Health and Family Services Cabinet
Just Ask the Question
Kentucky Awareness Week Aims to Educate, Train Others for Suicide Warning Signs
When someone is in distress or considering taking their own life, a simple intervention – such as asking a single question - may be all it takes to prevent a suicide .
"Every MOMENT is Precious; Learn to Ask the QUESTION" is the theme of this year’s Kentucky Suicide Prevention Week, Sept. 9-15. The campaign features radio ads to bring vital suicide prevention and awareness messages across Kentucky.
The Kentucky Department for Mental Health and Mental Retardation Services (MH/MR) wants all Kentuckians to learn more about and get involved with suicide prevention efforts, emphasizing the importance of talking to someone to see if he or she may be considering suicide.
The state’s mental health experts recommend open communication and discussion about suicide as the first step toward suicide prevention. For example, it’s important to look for personality changes such as talking about taking one’s life or feeling sad or hopeless about the future – and to ask questions about these topics. Also look for changes in eating or sleeping habits or losing the desire to take part in favorite activities.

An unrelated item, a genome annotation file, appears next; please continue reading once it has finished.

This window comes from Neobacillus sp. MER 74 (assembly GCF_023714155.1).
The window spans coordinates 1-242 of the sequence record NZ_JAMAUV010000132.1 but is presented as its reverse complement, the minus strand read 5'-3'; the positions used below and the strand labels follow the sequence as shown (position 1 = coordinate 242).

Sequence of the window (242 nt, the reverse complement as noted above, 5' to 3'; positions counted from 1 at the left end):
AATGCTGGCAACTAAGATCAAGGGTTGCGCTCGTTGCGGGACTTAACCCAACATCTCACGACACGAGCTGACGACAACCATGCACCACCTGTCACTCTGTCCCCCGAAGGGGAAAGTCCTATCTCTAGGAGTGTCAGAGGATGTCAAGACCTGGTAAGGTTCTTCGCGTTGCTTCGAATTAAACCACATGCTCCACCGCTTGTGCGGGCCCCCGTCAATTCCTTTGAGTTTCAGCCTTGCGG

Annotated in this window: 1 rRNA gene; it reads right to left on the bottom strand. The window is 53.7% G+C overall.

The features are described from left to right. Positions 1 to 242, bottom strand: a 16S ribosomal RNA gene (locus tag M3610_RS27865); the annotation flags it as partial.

During Suicide Prevention Week, Kentucky’s 200-plus suicide prevention gatekeeper trainers will teach people in their communities how to recognize the warnings sign of someone in a suicidal crisis, and how to take action to help save a life.
“Learning how to ask a single question could be the first step toward saving the life of someone in a suicidal crisis,” said Jan UIrich, MH/MR’s suicide prevention marketing specialist. “Everyone should take this training. It can be done in as little as one hour to one and a half hours and can save someone’s life.”
Here are a few facts about suicide in Kentucky:
· Kentucky ranks 16th in the nation in its rate of suicidal deaths.
· In Kentucky, suicides outnumber homicides 3 to 1.
· Suicide is the second leading cause of death for Kentuckians 15 to 34 years old; and the fourth leading cause of death for Kentuckians 35 to 54 years old.
Ulrich, additional trainers and suicide survivors (those who have lost someone to suicide) are available to discuss these and other facts surrounding suicide, including suicide prevention training on "how to ask the QUESTION," and the impact of suicide on friends and family. For further information, contact Ulrich at (502) 564-4456 ext. 4436.